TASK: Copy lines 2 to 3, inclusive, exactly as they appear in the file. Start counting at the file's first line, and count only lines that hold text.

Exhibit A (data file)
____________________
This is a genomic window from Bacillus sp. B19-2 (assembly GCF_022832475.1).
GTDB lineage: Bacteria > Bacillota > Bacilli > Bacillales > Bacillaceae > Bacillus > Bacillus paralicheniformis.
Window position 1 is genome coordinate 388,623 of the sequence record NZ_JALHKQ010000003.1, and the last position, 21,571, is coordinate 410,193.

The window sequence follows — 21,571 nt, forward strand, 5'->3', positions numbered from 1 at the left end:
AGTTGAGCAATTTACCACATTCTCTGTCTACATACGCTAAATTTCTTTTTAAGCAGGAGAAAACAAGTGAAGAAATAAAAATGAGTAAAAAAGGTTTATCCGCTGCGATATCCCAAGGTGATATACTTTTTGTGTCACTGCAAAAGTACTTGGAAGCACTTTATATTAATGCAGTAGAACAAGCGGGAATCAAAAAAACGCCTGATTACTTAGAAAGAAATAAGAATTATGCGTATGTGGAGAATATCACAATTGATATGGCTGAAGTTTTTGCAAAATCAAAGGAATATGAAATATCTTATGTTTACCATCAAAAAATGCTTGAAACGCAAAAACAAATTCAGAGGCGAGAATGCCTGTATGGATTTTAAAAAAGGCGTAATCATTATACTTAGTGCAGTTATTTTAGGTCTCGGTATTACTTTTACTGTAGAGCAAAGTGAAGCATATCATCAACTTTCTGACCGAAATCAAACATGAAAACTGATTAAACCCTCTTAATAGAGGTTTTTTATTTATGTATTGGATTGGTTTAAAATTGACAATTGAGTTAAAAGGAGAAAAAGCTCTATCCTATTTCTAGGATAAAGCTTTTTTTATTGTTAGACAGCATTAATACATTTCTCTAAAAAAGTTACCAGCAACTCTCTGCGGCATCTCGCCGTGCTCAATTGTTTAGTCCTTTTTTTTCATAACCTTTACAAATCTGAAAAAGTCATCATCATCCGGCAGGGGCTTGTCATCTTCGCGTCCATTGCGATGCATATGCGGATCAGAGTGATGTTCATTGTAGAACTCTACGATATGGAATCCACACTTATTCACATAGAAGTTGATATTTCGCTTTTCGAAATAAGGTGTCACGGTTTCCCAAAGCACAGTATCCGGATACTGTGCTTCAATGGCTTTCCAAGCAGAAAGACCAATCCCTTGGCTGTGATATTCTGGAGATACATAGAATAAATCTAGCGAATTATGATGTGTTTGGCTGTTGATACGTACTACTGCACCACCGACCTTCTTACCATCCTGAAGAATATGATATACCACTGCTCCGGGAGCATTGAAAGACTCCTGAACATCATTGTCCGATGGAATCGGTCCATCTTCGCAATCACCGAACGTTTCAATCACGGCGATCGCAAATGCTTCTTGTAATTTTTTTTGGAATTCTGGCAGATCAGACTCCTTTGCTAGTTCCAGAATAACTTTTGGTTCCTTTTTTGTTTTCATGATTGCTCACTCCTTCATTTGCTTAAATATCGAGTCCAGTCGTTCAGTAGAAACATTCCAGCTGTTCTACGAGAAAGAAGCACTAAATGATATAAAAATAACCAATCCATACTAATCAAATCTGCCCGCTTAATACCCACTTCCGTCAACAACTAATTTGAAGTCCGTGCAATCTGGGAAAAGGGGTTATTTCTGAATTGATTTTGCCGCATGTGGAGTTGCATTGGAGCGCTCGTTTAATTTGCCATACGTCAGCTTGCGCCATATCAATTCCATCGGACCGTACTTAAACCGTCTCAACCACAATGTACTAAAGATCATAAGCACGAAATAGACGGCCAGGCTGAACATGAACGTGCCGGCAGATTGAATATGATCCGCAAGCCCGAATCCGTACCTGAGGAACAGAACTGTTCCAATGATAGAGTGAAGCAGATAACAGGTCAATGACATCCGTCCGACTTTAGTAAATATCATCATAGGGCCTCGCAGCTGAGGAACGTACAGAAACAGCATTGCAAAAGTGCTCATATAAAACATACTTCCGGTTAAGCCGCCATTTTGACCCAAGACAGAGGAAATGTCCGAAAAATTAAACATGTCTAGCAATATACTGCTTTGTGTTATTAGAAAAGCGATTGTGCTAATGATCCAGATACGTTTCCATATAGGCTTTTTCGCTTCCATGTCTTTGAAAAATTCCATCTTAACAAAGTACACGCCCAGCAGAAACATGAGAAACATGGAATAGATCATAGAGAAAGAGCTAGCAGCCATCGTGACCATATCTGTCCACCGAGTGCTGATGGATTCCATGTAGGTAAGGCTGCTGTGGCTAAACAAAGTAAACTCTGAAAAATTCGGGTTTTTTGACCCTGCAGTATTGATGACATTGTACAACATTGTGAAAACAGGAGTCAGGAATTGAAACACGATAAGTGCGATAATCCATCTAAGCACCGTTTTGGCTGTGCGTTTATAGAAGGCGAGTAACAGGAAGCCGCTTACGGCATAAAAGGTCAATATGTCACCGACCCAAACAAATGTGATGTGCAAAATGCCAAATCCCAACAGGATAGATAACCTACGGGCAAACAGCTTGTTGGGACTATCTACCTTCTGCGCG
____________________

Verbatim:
GTDB lineage: Bacteria > Bacillota > Bacilli > Bacillales > Bacillaceae > Bacillus > Bacillus paralicheniformis.
Window position 1 is genome coordinate 388,623 of the sequence record NZ_JALHKQ010000003.1, and the last position, 21,571, is coordinate 410,193.